A previous article discussed the ranking of tax debts and observed that income tax liabilities arise on assessments, unlike VAT and payroll tax liabilities, which arise in the relevant period of supply or payroll period. This article provides the authority behind this view.
In both Caltex Oil (SA) Ltd v Secretary for Inland Revenue and Commissioner for Inland Revenue v Golden Dumps (Pty) Ltd, the Appellate Division held that:
[I]t is only at the end of the year of assessment that it is possible, and then it is imperative, to determine the amounts received or accrued on the one hand and the expenditure actually incurred on the other during the year of assessment...
In other words, it is only at the end of the year of assessment that the gross income and deductions for that year can be determined and disclosed in the ITR14 returns. Sars will issue the ITA34 assessment based on the ITR14 return submitted. The income tax liabilities arise on the date of the original assessment, which is the date when the ITA34 is issued by Sars.
Section 91 of the Tax Administration Act 28 of 2011 (TAA) creates a distinction between income tax assessments, and self-assessments which are the VAT 201 and EMP 201 returns. Section 91(1) provides for Sars to make an original assessment (i.e., the ITA34) based on the returns submitted by the taxpayer where the return (ie. the ITR14) does not contain a determination of a tax liability.
Section 91(2) of the TAA provides that where a taxpayer is required to submit a return which incorporates a determination of the amount of a tax liability (i.e., the VAT 201 and EMP 201), the submission of the return is an original self-assessment of the tax liability. The VAT vendor and employer, not Sars, determine the tax liabilities when filing the VAT 201 and EMP 201 returns.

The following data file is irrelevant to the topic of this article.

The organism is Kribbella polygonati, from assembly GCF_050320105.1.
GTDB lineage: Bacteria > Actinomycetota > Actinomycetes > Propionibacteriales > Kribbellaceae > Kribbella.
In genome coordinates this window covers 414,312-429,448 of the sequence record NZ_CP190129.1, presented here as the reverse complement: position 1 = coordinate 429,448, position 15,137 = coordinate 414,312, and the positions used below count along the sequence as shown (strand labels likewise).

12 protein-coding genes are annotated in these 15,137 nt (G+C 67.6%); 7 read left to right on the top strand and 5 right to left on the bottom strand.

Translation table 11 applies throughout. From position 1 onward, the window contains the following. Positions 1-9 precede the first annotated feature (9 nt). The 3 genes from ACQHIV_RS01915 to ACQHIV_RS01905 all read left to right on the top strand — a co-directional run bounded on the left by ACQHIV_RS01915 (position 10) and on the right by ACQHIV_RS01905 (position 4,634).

The unanimous judgement of the Constitutional Court approved the difference in Metcash Trading Ltd v Commissioner, South African Revenue Service and Another as follows:
This principle was further cited with approval in the Supreme Court of Appeal decision of Commissioner, South African Revenue Service v Pretoria East Motors (Pty) Ltd.
These authorities clearly confirm that VAT and payroll tax liabilities which arise from self-assessments do not arise as a result of filing, respectively, the VAT 201 and EMP 201 returns.
The due date for VAT vendors depends on the relevant category of tax period they fall under, and this could be tax periods of 12 months, six months, two months, or every month. The VAT 201 returns and VAT must normally be paid by the 25th of the month following the end of the tax period. Payments after the 25th will result in a 10% late payment penalty and interest.
VAT liabilities thus arise on the due date for payment, regardless whether the VAT returns have been submitted.
The same principle would apply for payroll tax liabilities. The EMP 201 returns must normally be filed, and the payroll tax amounts paid by the 7th of the month following the payroll month. Late payments after the 7th will result in 10% penalties and interest.
Payroll tax liabilities thus arise on the 7th of the month following the payroll month, regardless whether the EMP201 returns have been submitted.
The above principles from case law and the TAA highlight the difference between when income tax liabilities, and VAT and payroll tax liabilities arise. Late submissions of ITR14 income tax returns could result in income tax liabilities arising after the date of commencement of business rescue, even when the returns are for financial years before commencement. This is not the case for VAT and payroll tax liabilities. Business rescue practitioners should, as far as possible, ensure that all returns are up to date prior to the date of commencement of business rescue, especially income tax returns.